View Full Version : The Numerous Lives of Lady Croft

20-12-10, 14:50

I felt it needed to be posted....

What kind of series needs rebooting twice over? Apparently one whose starrer can’t be given up on just because of “brand fatigue” (that’s a different point of discussion altogether). Lara Croft’s too precious to lose, you see, so much so that she’s had three different lives to live.

Here we lay out five key differences of the three histories of Lara, the three canon continuities we all had a chance to play and know of first hand. To detail, the First Continuity consists of the series of Core Design games, the Second spans Anniversary, Legend and Underworld, and Third starts with the new-era Tomb Raider brand, the one that stars the newly ****-drenched Lara Croft.

First point of difference or similarities, then:

5. Lara’s family background and (4) Lara’s education

In the First Continuity, Lara Croft, simply put, was a rich-ass kid with upper-class, aristocratic upbringing. She is the daughter of Lord Henshingly Croft, presumably a man of immense influence in British society.

As a young girl, Lara had private tutoring for education, and later on went to Wimbledon High School for Girls. While at Gordonstoun Boarding School, Lara was banned from shooting practice for showing “too keen an interest,” and would get into trouble for wandering off to the hills during netball practice. After Gordonstoun, Lara went to Swiss Finishing School, no doubt with the adventurous soul intact and passion for danger and adrenaline already throbbing.

Compare that to the Second Continuity, where Lara Croft, at a very young age was groomed and bred by her parents and education to be adventurous and athletic in spirit and passion.

Leveling-up Lara’s rich-kid background was a titular endowment from King Edward VI to the Croft bloodline in the 1500s. Daughter to Richard and Amelia Croft, Lara is the 11th Countess of Abbingdon where lies the Croft Estate.

It was cultivated in Lara to have interest in athleticism and the ancients; that is, as opposed to having an innate passion, albeit the rebellious kind, as it were in the First Continuity. She had strict Olympic-standard training in gymnastics and was her father’s apprentice as a practicing archaeologist.

This backstory is somewhat similar to the Third Continuity, where Lara had “a methodical upbringing” to purposely instill in her appreciation for ancient history and its tangible remnants. It was by means of “forgoing traditional holiday gatherings in favor of family excursions to archaeological digs,” among other things, that this was assured.

One marked difference of the Third Continuity biography from the Second, however, is that, while Lara was brought up to be an archaeologist at heart, more than anything else, she felt the burden of being a Croft. Too much esteem from upper-class society for too little work.

Unlike herself as it were in the Second Continuity, Lara “dreams of proving herself, but wants to pursue her passion on her own terms.” And so when an open invitation to enroll at Cambridge came along, Lara declined in favor of going to a university where she can “immerse herself in real-world experiences.”

3. Lara’s mentor

Setting apart the First Continuity from the two others is Lara’s raw passion for discovering the world. By no means did her family, her parents intend for the young silver-spoon-in-mouth lass to be the brute grave robber (we use that loosely) she’d grow up to be. It was by her own initiative that she even had the opportunity to pursue her interests: by persuading her parents to enlist her on a Cambodian expedition alongside famed archaeologist Werner Von Croy.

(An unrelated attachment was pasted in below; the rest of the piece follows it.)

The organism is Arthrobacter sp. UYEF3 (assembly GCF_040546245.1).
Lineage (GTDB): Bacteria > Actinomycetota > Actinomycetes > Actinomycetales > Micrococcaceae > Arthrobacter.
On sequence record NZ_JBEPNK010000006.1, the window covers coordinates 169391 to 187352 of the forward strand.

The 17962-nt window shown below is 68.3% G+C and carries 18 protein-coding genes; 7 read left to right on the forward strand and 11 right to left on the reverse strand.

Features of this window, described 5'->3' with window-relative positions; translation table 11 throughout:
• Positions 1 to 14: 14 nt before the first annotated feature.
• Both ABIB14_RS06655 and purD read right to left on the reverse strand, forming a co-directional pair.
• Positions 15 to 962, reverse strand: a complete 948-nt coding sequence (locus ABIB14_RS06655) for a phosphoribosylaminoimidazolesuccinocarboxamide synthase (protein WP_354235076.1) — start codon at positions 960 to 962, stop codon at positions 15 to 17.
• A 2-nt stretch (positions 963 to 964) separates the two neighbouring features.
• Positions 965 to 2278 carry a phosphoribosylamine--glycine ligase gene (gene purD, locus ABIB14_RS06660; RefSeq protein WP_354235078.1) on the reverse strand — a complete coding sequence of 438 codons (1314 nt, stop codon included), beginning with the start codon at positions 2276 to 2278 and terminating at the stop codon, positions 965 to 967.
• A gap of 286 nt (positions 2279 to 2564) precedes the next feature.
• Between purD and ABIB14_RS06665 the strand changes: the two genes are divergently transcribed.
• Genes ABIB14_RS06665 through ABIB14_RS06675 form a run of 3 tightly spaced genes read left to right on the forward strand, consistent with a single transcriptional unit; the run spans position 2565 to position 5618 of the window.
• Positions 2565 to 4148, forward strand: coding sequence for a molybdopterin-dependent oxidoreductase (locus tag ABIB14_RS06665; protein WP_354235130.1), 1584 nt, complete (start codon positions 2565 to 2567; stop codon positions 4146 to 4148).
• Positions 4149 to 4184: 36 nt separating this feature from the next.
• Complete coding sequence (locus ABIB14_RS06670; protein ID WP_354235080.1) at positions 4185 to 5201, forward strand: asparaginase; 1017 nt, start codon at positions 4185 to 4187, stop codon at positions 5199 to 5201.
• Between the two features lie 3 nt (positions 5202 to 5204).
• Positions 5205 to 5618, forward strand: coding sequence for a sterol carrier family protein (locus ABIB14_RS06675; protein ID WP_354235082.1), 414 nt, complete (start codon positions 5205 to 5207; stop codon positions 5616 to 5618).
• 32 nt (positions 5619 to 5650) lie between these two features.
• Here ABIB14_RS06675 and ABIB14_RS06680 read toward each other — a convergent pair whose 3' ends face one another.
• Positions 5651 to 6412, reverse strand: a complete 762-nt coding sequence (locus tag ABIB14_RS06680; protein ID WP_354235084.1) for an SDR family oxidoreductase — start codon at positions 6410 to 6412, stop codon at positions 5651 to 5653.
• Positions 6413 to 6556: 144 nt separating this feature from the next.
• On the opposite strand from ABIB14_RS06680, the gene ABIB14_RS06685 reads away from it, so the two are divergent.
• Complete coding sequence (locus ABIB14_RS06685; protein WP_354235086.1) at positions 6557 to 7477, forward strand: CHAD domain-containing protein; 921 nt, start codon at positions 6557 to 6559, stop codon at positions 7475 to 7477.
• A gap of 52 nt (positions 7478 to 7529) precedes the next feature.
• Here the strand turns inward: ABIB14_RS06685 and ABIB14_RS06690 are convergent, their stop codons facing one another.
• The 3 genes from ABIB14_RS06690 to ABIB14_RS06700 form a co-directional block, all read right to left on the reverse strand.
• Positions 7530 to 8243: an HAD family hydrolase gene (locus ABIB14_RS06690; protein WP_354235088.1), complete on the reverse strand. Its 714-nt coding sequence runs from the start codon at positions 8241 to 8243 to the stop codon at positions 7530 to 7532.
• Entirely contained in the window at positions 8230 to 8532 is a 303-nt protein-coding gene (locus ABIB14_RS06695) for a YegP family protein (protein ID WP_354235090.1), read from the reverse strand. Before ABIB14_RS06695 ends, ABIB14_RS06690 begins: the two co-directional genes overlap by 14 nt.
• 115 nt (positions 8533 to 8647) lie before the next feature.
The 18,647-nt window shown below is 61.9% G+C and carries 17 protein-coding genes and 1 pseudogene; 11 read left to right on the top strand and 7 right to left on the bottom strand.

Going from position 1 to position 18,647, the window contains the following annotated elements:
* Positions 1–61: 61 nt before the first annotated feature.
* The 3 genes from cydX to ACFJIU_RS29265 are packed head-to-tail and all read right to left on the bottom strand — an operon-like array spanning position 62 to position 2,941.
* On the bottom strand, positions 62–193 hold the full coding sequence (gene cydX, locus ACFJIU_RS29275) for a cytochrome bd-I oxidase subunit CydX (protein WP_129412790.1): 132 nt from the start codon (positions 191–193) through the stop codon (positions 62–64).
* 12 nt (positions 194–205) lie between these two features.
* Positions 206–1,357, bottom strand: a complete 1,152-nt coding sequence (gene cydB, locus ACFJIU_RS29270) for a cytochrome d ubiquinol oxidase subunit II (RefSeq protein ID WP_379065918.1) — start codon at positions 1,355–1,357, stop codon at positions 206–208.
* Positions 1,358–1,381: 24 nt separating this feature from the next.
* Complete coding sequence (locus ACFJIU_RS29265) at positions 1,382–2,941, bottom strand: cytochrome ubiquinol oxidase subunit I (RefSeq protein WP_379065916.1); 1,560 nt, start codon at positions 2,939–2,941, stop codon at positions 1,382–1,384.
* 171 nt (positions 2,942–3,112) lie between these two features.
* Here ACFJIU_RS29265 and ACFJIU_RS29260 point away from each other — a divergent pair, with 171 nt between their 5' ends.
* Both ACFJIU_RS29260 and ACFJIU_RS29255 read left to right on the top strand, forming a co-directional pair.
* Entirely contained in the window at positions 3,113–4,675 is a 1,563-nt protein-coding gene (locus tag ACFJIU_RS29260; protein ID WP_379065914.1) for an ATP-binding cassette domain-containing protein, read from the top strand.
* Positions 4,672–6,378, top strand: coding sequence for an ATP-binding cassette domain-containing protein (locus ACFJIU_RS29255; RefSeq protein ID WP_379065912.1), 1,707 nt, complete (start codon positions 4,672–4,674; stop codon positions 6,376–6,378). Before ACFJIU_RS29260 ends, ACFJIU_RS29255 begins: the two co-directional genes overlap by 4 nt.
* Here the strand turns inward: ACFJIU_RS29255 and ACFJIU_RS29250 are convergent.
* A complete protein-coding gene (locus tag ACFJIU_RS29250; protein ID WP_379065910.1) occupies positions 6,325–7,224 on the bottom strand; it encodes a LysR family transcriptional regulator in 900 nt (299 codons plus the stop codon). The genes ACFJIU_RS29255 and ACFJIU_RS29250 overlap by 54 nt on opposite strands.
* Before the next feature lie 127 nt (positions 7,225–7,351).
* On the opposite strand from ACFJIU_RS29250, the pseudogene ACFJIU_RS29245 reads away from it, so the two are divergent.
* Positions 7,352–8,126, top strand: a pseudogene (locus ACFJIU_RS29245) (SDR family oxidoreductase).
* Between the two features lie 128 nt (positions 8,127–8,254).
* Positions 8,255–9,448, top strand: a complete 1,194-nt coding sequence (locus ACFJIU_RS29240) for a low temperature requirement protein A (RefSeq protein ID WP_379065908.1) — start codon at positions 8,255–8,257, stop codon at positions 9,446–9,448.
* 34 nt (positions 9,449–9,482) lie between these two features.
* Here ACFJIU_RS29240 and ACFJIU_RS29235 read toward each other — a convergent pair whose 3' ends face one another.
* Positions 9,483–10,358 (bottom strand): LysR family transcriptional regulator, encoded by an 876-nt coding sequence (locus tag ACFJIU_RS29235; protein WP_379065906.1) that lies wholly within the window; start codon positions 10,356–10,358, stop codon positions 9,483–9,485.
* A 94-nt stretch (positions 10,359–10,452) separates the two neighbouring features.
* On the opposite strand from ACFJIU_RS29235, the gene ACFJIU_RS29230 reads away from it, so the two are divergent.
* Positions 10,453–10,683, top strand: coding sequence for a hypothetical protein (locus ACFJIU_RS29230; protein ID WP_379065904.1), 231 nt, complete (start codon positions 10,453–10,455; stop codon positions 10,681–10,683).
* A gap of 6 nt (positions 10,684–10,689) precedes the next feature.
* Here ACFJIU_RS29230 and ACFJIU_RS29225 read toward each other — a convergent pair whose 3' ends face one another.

The mentor-apprentice relationship would prove to be troublesome later on in the series, but would culminate in the old man seeking the help of Lara Croft as he gets tangled in the dangerous search for the fabled Obscura Paintings.

In the Second Continuity, as it were, Lara would find no relationship troubles with her mentor, no rivalry to speak of at all, as the mentor, was in fact her own father. As Richard Croft was an archaeologist himself, young Lara would go alongside him from one dig site to another. This opened her eyes to the world of archaeology and honed her skills and interest in the field.

While Lara’s father in the Third Continuity was an enabler of Lara’s interest in the same, it was Captain Conrad Roth who would have a profound effect on Lara as an inexperienced adventurer. Here we detail why. But to put it succinctly, Roth was there when Lara transitioned from a mere student of archaeology to a hardened master survivalist, and somehow that to us makes him the more influential mentor.

2. Lara’s origin story as a tomb-raider

In contrast to the Third Continuity, Lara’s origins as a tomb-raider was literally a cold journey she had to take on alone. The story goes that Lara’s plane crashed deep into the Himalayas while on a return trip from a skiing trip. There were no survivors to account for, save for Lara, who at that time was only 18 to 21 years of age.

After two weeks of lone-trekking in harsh conditions, Lara came by a mountain village, finally a place of rest. It is said that there she came upon the realization that the suffocating upper-class British society just won’t do anymore; she thirsted for more adventure.

The Second Continuity echoes the same origin story, only some minute details are changed. Instead of being a grown woman, Lara experienced the Himalayan plane crash at the tender age of nine. While she and her mother survived, it would not take long until she found herself trekking snowy terrain by herself, as Lara’s mother would mysteriously vanish in a temple where they sought shelter.

Ten days of searching for help, much like the First Continuity, would bring 9-year old Lara to a mountain village called Katmandu, where it is said she made a polite phone call to her father to come pick her up at the remote location.